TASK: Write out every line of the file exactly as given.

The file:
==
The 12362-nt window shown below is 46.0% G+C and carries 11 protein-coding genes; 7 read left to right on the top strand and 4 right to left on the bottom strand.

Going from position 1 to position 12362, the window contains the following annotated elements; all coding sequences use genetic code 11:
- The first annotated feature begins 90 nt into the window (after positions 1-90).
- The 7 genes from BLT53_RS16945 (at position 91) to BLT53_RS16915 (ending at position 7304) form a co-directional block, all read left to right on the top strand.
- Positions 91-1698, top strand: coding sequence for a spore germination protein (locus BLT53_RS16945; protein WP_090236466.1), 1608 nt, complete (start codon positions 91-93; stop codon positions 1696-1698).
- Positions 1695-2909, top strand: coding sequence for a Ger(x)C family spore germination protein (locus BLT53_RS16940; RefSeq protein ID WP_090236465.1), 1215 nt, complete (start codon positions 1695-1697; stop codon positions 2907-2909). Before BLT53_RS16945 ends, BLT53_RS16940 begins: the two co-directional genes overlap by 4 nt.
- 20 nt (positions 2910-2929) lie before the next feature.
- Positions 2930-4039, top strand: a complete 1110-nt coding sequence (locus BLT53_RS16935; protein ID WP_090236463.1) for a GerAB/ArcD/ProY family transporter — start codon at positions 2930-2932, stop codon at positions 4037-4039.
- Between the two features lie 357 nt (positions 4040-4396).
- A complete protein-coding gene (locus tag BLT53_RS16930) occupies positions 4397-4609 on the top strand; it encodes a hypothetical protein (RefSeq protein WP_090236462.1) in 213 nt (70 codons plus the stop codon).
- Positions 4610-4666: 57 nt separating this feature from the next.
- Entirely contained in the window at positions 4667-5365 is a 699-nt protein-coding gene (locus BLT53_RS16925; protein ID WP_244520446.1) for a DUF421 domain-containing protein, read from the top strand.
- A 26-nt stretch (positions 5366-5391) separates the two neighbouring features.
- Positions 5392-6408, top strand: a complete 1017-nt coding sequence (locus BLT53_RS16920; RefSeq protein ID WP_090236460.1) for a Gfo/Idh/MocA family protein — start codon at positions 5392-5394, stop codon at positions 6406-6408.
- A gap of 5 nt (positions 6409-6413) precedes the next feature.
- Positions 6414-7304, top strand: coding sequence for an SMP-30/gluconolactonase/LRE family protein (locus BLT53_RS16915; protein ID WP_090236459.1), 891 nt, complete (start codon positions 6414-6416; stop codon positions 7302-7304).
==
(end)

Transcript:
The 12362-nt window shown below is 46.0% G+C and carries 11 protein-coding genes; 7 read left to right on the top strand and 4 right to left on the bottom strand.

Going from position 1 to position 12362, the window contains the following annotated elements; all coding sequences use genetic code 11:
- The first annotated feature begins 90 nt into the window (after positions 1-90).
- The 7 genes from BLT53_RS16945 (at position 91) to BLT53_RS16915 (ending at position 7304) form a co-directional block, all read left to right on the top strand.
- Positions 91-1698, top strand: coding sequence for a spore germination protein (locus BLT53_RS16945; protein WP_090236466.1), 1608 nt, complete (start codon positions 91-93; stop codon positions 1696-1698).
- Positions 1695-2909, top strand: coding sequence for a Ger(x)C family spore germination protein (locus BLT53_RS16940; RefSeq protein ID WP_090236465.1), 1215 nt, complete (start codon positions 1695-1697; stop codon positions 2907-2909). Before BLT53_RS16945 ends, BLT53_RS16940 begins: the two co-directional genes overlap by 4 nt.
- 20 nt (positions 2910-2929) lie before the next feature.
- Positions 2930-4039, top strand: a complete 1110-nt coding sequence (locus BLT53_RS16935; protein ID WP_090236463.1) for a GerAB/ArcD/ProY family transporter — start codon at positions 2930-2932, stop codon at positions 4037-4039.
- Between the two features lie 357 nt (positions 4040-4396).
- A complete protein-coding gene (locus tag BLT53_RS16930) occupies positions 4397-4609 on the top strand; it encodes a hypothetical protein (RefSeq protein WP_090236462.1) in 213 nt (70 codons plus the stop codon).
- Positions 4610-4666: 57 nt separating this feature from the next.
- Entirely contained in the window at positions 4667-5365 is a 699-nt protein-coding gene (locus BLT53_RS16925; protein ID WP_244520446.1) for a DUF421 domain-containing protein, read from the top strand.
- A 26-nt stretch (positions 5366-5391) separates the two neighbouring features.
- Positions 5392-6408, top strand: a complete 1017-nt coding sequence (locus BLT53_RS16920; RefSeq protein ID WP_090236460.1) for a Gfo/Idh/MocA family protein — start codon at positions 5392-5394, stop codon at positions 6406-6408.
- A gap of 5 nt (positions 6409-6413) precedes the next feature.
- Positions 6414-7304, top strand: coding sequence for an SMP-30/gluconolactonase/LRE family protein (locus BLT53_RS16915; protein ID WP_090236459.1), 891 nt, complete (start codon positions 6414-6416; stop codon positions 7302-7304).